Predictably, there was an explosion of outrage among the media, parents of the non-Muslim students, and parents of the Muslim students. That's right, not a single Muslim student or parent had actually complained about the school's choice of literature -- the school arbitrarily decided to ban all pig-centric fiction on their behalf. The Muslim Council of Britain even had to chip in and explain that they are totally OK with children's books featuring pigs, because like most people who aren't lunatics, they can make a distinction between reading about something and eating it.
Walt Disney Animation Studios Probably very few kids reacted to this by killing and eating their own fathers.
The school's headmaster insisted that they were only trying to "ensure that all of our children are awarded the respect that all human beings deserve," which we suspect is another way of saying, "We have no idea what's going to set you terrorists off, amirite?" Ultimately, the school allowed the books back in their classrooms and learned a powerful lesson in the process: If you're going to get offended on a group's behalf, it's a good idea to at least check with them first.
Sesame Street Angered Mississippi by Showing That Black People Exist
When it debuted in 1969, Sesame Street was both the first American show scientifically designed to educate kids and one of the first to boast a diverse, racially integrated cast (and a giant talking yellow bird). This was in the late '60s, when "white flight" (the exodus of white families from the inner city to the suburbs) was in full swing, so the idea of different races being able to live together was unthinkable to many people, primarily ignorant dickheads.
Sesame Workshop "I just don't want my kids watching it, OK?! It doesn't mean I'm racist. I have plenty of blue friends."
So while Sesame Street's primary concern was to recruit children for the powerful alphabet lobby, it also exposed them to the idea that people of different races and cultures can totally be friends, and that inner city neighborhoods aren't necessarily places of squalor, desperation, and drug violence. However, this message proved problematic for the state of Mississippi (see: "ignorant dickheads," above), whose official policy at the time was to promote the idea that all black people were vampires or something.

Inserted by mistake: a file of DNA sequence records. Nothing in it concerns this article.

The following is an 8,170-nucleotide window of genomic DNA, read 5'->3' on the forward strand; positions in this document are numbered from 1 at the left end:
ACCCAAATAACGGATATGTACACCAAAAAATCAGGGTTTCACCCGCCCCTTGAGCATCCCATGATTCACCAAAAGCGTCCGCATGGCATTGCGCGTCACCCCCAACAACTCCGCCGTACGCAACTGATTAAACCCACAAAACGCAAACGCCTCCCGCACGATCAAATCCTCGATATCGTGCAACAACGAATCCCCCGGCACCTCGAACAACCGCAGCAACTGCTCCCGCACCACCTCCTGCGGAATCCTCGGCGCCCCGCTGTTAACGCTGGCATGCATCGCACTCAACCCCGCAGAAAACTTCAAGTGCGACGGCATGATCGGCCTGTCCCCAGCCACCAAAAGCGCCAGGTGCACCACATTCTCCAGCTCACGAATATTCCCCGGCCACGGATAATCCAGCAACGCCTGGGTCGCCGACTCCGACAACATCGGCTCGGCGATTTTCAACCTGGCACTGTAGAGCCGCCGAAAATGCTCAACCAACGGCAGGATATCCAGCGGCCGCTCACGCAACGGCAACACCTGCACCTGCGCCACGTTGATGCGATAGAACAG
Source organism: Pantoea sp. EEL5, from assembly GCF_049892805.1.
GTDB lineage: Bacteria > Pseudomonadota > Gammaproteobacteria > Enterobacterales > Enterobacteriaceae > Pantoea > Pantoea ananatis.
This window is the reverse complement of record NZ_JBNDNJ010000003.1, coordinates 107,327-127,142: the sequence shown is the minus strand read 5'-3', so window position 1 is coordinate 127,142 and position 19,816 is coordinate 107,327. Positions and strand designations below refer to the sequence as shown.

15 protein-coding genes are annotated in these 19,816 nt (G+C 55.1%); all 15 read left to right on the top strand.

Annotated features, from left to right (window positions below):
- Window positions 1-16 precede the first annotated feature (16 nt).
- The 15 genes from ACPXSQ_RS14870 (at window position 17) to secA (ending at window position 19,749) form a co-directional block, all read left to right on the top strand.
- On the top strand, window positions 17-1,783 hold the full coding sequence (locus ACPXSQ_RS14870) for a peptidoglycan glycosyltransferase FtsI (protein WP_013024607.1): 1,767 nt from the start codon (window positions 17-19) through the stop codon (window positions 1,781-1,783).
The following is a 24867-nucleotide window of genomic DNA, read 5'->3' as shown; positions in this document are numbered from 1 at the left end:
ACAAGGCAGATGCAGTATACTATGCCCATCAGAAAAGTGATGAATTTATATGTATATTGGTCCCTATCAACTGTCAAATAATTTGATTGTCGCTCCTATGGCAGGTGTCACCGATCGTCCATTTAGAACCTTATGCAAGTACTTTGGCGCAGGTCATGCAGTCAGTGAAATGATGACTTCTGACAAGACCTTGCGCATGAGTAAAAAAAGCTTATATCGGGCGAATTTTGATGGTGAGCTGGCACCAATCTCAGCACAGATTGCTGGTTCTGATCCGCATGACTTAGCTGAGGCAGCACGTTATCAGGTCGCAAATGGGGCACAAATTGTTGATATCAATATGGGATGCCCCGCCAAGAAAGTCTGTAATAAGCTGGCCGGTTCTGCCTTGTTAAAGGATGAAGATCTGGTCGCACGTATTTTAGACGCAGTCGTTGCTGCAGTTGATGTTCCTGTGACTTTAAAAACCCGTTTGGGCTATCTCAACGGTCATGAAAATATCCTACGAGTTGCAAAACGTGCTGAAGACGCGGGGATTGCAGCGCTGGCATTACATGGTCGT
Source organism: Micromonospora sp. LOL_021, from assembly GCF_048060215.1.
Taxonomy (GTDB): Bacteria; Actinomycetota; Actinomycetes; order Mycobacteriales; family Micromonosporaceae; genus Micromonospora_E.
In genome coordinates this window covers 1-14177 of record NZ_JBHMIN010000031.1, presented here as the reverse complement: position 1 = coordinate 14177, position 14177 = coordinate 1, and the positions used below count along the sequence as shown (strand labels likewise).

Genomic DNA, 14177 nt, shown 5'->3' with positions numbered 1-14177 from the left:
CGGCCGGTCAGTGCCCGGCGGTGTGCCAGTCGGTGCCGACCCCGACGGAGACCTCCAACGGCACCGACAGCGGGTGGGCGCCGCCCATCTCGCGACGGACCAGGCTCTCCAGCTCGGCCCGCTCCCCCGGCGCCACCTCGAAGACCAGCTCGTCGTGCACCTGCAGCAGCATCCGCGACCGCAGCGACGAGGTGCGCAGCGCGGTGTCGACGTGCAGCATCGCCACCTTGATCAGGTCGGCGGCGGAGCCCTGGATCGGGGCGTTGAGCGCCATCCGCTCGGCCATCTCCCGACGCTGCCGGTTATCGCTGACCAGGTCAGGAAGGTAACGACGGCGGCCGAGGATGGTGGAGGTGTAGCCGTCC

Sesame Workshop "I got 97, 98, 99 problems, ah ah ah."
It may be hard to believe, but Mississippi in 1970 was not the cornucopia of tolerance we know today. When PBS first brought Sesame Street to the state, they were targeted by activists campaigning for "freedom of choice," which here means segregation (see, they wanted the "freedom to choose" to never be around black people). Appalled by Sesame Street's depiction of racial harmony as a completely normal thing not exclusively practiced by insane Martians, they pushed for the state to ban the show. The Mississippi Commission for Educational Television duly complied, reportedly explaining that they weren't ready for Sesame Street's integrated cast.
Sesame Workshop "And we ain't too comfortable with them Jewish puppets, neither."
This created a bigger shitstorm than a muddy diaper put on a centrifuge. The national news media didn't sugarcoat their outrage over the decision, which caused the commission to cave and lift the ban after one month. Which is ironic, considering that watching Sesame Street could've taught them a thing or two about believing in themselves.
Related Reading: People get riled up over the most ridiculous things. Like how folks in the Congo went crazy because of penis thieving sorcerers. Or that time the BBC banned a song because it mentioned Coca-Cola.
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